Why doesn't Python have a sign function? – Dev

The best answers to the question “Why doesn't Python have a sign function?” in the category Dev.


I can’t understand why Python doesn’t have a sign function. It has an abs builtin (which I consider sign‘s sister), but no sign.

In python 2.6 there is even a copysign function (in math), but no sign. Why bother to write a copysign(x,y) when you could just write a sign and then get the copysign directly from abs(x) * sign(y)? The latter would be much more clear: x with the sign of y, whereas with copysign you have to remember if it’s x with the sign of y or y with the sign of x!

Obviously sign(x) does not provide anything more than cmp(x,0), but it would be much more readable that this too (and for a greatly readable language like python, this would have been a big plus).

If I were a python designer, I would been the other way arond: no cmp builtin, but a sign. When you need cmp(x,y), you could just do a sign(x-y) (or, even better for non-numerical stuff, just a x>y – of course this should have required sorted accepting a boolean instead of an integer comparator). This would also be more clear: positive when x>y (whereas with cmp you have to remember the convention positive when the first is bigger, but it could be the other way around). Of course cmp makes sense in its own for other reasons (e.g. when sorting non-numerical things, or if you want the sort to be stable, which is not possible using with simply a boolean)

So, the question is: why did the Python designer(s) decide to leave the sign function out of the language? Why the heck bother with copysign and not its parent sign?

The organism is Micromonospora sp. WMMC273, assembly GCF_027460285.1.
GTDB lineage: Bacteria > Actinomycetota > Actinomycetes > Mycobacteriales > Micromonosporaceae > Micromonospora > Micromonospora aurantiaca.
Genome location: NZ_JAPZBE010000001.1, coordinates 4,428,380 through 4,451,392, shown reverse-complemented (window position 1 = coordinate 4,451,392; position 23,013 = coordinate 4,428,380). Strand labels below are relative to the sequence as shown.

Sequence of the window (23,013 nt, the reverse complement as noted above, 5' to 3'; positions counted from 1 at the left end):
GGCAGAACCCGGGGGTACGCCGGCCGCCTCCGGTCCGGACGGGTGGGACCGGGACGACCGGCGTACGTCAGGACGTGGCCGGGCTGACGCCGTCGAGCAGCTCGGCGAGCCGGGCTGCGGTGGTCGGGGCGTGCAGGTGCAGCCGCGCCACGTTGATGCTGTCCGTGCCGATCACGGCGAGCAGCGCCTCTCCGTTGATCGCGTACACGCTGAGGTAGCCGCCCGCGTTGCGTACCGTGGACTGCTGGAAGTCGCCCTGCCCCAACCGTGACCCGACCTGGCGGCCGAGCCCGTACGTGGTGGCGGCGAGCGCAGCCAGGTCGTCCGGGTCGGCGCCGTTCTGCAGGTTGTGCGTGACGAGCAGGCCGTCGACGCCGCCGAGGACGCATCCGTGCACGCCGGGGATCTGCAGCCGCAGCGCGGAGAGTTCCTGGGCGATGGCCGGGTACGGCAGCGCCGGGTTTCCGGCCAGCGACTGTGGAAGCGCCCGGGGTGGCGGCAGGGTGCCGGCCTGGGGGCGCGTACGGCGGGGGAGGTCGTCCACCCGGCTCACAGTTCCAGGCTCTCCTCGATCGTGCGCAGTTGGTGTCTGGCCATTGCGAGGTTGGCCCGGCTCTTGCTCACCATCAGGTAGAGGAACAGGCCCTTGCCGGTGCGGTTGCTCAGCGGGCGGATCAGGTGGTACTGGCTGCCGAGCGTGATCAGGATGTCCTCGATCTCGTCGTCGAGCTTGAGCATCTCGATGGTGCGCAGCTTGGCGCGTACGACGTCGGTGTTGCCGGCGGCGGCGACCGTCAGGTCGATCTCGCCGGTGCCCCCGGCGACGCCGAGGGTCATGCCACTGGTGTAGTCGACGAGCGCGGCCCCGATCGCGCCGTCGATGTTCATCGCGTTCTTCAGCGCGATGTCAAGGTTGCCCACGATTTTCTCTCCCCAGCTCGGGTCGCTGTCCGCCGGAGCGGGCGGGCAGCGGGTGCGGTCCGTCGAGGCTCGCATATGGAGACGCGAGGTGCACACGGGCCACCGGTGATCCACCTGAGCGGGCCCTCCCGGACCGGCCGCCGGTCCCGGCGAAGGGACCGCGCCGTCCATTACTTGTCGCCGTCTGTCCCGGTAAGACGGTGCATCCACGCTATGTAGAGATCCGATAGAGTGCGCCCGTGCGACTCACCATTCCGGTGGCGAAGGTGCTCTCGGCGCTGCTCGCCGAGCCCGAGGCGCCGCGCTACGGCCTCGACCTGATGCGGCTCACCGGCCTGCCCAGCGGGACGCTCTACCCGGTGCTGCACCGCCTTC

Am I missing something?

EDIT – after Peter Hansen comment.
Fair enough that you didn’t use it, but you didn’t say what you use python for. In 7 years that I use python, I needed it countless times, and the last is the straw that broke the camel’s back!

Yes, you can pass cmp around, but 90% of the times that I needed to pass it was in an idiom like
lambda x,y: cmp(score(x),score(y)) that would have worked with sign just fine.

Finally, I hope you agree that sign would be more useful than copysign, so even if I bought your view, why bother about defining that in math, instead of sign? How can copysign be so much useful than sign?


“copysign” is defined by IEEE 754, and part of the C99 specification. That’s why it’s in Python. The function cannot be implemented in full by abs(x) * sign(y) because of how it’s supposed to handle NaN values.

>>> import math
>>> math.copysign(1, float("nan"))
>>> math.copysign(1, float("-nan"))
>>> math.copysign(float("nan"), 1)
>>> math.copysign(float("nan"), -1)
>>> float("nan") * -1
>>> float("nan") * 1

That makes copysign() a more useful function than sign().

As to specific reasons why IEEE’s signbit(x) is not available in standard Python, I don’t know. I can make assumptions, but it would be guessing.

The math module itself uses copysign(1, x) as a way to check if x is negative or non-negative. For most cases dealing with mathematical functions that seems more useful than having a sign(x) which returns 1, 0, or -1 because there’s one less case to consider. For example, the following is from Python’s math module:

static double
m_atan2(double y, double x)
        if (Py_IS_NAN(x) || Py_IS_NAN(y))
                return Py_NAN;
        if (Py_IS_INFINITY(y)) {
                if (Py_IS_INFINITY(x)) {
                        if (copysign(1., x) == 1.)
                                /* atan2(+-inf, +inf) == +-pi/4 */
                                return copysign(0.25*Py_MATH_PI, y);
                                /* atan2(+-inf, -inf) == +-pi*3/4 */
                                return copysign(0.75*Py_MATH_PI, y);
                /* atan2(+-inf, x) == +-pi/2 for finite x */
                return copysign(0.5*Py_MATH_PI, y);

There you can clearly see that copysign() is a more effective function than a three-valued sign() function.

You wrote:

If I were a python designer, I would been the other way around: no cmp() builtin, but a sign()

That means you don’t know that cmp() is used for things besides numbers. cmp(“This”, “That”) cannot be implemented with a sign() function.

Edit to collate my additional answers elsewhere: